FY 2016 SERDP Solicitations Released. The Department of Defense's Strategic Environmental Research and Development Program (SERDP) is seeking environmental research and development proposals for funding beginning in FY 2016. Projects will be selected through a competitive process. The Core Solicitation provides funding opportunities for basic and applied research and advanced technology development related to the SERDP program areas of Environmental Restoration (ER), Munitions Response (MR), Resource Conservation and Climate Change (RC), and Weapons Systems and Platforms (WP). The SEED Solicitation provides funding opportunities for work that will investigate innovative environmental approaches that entail high technical risk or require supporting data to provide proof of concept. Funding is limited to not more than $150,000 and projects are approximately one year in duration. This year, SERDP is requesting SEED proposals for the Munitions Response and Weapons Systems and Platforms program areas. All Core pre-proposals are due Thursday, January 8, 2015. SEED proposals are due Tuesday, March 10, 2015. Details for both Federal and Non-Federal submissions are available at https://www.serdp-estcp.org/Funding-Opportunities/SERDP-Solicitations.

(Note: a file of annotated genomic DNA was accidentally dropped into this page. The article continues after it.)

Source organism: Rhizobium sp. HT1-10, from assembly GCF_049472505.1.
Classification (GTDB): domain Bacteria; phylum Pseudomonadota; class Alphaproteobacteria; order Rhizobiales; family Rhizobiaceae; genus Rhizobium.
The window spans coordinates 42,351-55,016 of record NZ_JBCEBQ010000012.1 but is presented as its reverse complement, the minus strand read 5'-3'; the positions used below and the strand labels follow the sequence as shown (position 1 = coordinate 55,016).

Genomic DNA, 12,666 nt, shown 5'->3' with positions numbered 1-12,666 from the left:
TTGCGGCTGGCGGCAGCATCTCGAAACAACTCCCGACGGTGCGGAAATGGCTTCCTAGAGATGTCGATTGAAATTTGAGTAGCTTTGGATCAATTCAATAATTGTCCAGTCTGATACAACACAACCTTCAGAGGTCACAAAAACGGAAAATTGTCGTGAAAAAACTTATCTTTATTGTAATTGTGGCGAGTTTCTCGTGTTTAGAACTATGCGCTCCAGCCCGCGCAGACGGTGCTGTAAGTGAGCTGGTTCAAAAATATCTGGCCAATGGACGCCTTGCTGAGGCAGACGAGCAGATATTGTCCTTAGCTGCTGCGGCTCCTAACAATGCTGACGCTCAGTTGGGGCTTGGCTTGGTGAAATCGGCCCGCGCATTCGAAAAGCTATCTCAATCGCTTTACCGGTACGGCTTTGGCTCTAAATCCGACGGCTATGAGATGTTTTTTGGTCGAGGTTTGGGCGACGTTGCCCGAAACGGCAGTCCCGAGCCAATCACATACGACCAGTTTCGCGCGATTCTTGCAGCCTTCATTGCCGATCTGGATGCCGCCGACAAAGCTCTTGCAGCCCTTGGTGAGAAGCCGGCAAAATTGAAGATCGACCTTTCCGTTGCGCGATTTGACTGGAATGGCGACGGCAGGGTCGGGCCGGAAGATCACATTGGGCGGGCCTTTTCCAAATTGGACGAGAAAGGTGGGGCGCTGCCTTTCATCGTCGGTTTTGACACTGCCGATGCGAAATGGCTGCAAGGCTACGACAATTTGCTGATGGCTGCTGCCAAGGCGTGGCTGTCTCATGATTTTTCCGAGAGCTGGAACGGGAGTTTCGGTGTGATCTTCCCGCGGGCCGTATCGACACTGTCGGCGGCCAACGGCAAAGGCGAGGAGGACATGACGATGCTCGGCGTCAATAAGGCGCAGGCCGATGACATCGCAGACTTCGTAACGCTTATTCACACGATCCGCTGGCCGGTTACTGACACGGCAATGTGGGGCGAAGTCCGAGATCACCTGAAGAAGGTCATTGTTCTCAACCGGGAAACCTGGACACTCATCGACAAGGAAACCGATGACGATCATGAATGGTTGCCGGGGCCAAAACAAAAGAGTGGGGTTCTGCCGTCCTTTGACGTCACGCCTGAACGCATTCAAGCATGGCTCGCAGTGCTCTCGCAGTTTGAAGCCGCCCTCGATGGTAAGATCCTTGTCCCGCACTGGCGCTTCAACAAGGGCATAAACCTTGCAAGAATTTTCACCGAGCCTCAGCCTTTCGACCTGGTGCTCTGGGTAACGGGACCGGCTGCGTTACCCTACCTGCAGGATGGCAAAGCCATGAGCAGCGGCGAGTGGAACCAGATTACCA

New Fact Sheets on Geophysical Classification for Munitions Response (GCMR). These three fact sheets provide basic information about geophysical classification for munitions response from different perspectives. The Introductory Fact Sheet, published in October 2012, provides a discussion of background, existing technology, advances in technology, and ongoing technology demonstrations. Published in June 2013, the Technical Fact Sheet presents an overview of the geophysical classification technology and process, the types of terrestrial sites where this technology may be applicable, and data quality considerations. The Regulatory Fact Sheet, published in October 2014, provides regulators a source of information about geophysical classification that clearly explains what geophysical classification is, its benefits and limitations, and, most importantly, the information and data that regulators need to monitor and evaluate its use (October 2014, 14 pages). View or download at http://itrcweb.org/GuidanceDocuments/GCMR-1.pdf.